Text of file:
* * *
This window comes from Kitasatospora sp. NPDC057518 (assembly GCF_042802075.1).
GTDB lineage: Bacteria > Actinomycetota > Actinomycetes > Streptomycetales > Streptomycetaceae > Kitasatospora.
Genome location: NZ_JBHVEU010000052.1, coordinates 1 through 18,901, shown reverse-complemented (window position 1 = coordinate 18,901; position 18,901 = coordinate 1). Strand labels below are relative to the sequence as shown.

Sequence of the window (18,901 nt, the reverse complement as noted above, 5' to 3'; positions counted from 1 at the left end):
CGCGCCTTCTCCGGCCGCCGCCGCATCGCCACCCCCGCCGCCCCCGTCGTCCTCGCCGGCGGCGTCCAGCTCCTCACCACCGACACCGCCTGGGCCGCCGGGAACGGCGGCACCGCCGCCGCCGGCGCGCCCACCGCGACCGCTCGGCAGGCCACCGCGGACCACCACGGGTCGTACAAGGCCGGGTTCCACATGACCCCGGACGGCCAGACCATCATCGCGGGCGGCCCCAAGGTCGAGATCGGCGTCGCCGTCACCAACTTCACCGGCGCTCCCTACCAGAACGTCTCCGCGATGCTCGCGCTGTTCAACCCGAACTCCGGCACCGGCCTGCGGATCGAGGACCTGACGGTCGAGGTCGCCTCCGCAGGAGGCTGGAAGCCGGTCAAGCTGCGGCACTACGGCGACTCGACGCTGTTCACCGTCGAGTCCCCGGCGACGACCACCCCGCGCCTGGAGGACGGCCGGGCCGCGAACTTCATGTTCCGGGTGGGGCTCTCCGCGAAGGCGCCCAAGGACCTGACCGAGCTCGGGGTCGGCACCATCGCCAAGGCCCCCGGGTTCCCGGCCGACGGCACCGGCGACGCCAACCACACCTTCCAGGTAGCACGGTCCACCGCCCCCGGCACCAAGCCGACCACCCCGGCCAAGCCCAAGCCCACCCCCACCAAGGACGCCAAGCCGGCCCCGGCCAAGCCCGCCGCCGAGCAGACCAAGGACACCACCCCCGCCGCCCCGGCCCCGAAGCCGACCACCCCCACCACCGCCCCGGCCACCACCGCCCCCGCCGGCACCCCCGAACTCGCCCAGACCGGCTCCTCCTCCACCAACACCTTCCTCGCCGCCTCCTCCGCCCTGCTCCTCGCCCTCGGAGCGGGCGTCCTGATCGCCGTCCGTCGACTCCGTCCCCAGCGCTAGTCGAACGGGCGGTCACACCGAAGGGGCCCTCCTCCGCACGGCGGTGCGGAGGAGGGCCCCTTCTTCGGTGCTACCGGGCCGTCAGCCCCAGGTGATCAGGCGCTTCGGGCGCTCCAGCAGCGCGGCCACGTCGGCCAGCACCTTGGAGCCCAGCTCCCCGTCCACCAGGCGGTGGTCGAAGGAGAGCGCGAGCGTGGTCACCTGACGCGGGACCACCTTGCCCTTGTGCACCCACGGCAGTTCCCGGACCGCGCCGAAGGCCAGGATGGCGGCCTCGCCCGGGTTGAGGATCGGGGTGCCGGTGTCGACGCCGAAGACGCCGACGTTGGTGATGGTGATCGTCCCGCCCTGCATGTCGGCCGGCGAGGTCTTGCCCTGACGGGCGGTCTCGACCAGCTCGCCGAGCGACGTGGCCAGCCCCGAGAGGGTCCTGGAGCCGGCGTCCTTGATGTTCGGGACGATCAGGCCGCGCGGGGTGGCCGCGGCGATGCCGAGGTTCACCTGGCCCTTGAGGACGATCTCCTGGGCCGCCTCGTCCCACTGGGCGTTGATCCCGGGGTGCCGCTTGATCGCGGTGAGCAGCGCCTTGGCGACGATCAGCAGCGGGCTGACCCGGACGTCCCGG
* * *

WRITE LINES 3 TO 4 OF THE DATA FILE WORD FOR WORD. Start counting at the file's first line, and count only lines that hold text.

Genome location: NZ_JBHVEU010000052.1, coordinates 1 through 18,901, shown reverse-complemented (window position 1 = coordinate 18,901; position 18,901 = coordinate 1). Strand labels below are relative to the sequence as shown.

Sequence of the window (18,901 nt, the reverse complement as noted above, 5' to 3'; positions counted from 1 at the left end):